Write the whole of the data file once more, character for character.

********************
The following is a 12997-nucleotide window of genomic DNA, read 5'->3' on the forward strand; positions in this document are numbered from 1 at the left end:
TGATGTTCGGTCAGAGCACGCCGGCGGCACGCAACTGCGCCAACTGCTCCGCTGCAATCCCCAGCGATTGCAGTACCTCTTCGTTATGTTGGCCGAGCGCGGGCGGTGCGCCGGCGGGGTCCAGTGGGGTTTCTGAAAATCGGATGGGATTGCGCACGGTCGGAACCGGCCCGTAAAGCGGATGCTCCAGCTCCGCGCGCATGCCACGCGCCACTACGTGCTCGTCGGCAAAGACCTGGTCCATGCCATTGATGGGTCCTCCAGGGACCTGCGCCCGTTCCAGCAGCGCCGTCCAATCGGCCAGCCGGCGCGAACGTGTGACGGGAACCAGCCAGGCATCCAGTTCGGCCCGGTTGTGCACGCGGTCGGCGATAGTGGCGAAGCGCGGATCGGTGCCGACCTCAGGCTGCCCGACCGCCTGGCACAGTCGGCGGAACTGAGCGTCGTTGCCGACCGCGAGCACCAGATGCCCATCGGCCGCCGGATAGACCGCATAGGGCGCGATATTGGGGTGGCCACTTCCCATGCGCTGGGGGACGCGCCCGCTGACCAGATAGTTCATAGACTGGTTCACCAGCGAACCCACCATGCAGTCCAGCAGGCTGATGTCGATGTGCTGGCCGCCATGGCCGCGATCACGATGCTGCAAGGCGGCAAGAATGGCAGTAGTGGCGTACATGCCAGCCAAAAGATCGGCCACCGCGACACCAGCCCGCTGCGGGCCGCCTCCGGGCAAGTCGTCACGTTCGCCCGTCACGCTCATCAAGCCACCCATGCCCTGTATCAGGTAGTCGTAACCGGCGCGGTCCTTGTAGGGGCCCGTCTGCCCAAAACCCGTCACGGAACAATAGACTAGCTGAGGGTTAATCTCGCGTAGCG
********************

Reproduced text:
The following is a 12997-nucleotide window of genomic DNA, read 5'->3' on the forward strand; positions in this document are numbered from 1 at the left end:
TGATGTTCGGTCAGAGCACGCCGGCGGCACGCAACTGCGCCAACTGCTCCGCTGCAATCCCCAGCGATTGCAGTACCTCTTCGTTATGTTGGCCGAGCGCGGGCGGTGCGCCGGCGGGGTCCAGTGGGGTTTCTGAAAATCGGATGGGATTGCGCACGGTCGGAACCGGCCCGTAAAGCGGATGCTCCAGCTCCGCGCGCATGCCACGCGCCACTACGTGCTCGTCGGCAAAGACCTGGTCCATGCCATTGATGGGTCCTCCAGGGACCTGCGCCCGTTCCAGCAGCGCCGTCCAATCGGCCAGCCGGCGCGAACGTGTGACGGGAACCAGCCAGGCATCCAGTTCGGCCCGGTTGTGCACGCGGTCGGCGATAGTGGCGAAGCGCGGATCGGTGCCGACCTCAGGCTGCCCGACCGCCTGGCACAGTCGGCGGAACTGAGCGTCGTTGCCGACCGCGAGCACCAGATGCCCATCGGCCGCCGGATAGACCGCATAGGGCGCGATATTGGGGTGGCCACTTCCCATGCGCTGGGGGACGCGCCCGCTGACCAGATAGTTCATAGACTGGTTCACCAGCGAACCCACCATGCAGTCCAGCAGGCTGATGTCGATGTGCTGGCCGCCATGGCCGCGATCACGATGCTGCAAGGCGGCAAGAATGGCAGTAGTGGCGTACATGCCAGCCAAAAGATCGGCCACCGCGACACCAGCCCGCTGCGGGCCGCCTCCGGGCAAGTCGTCACGTTCGCCCGTCACGCTCATCAAGCCACCCATGCCCTGTATCAGGTAGTCGTAACCGGCGCGGTCCTTGTAGGGGCCCGTCTGCCCAAAACCCGTCACGGAACAATAGACTAGCTGAGGGTTAATCTCGCGTAGCG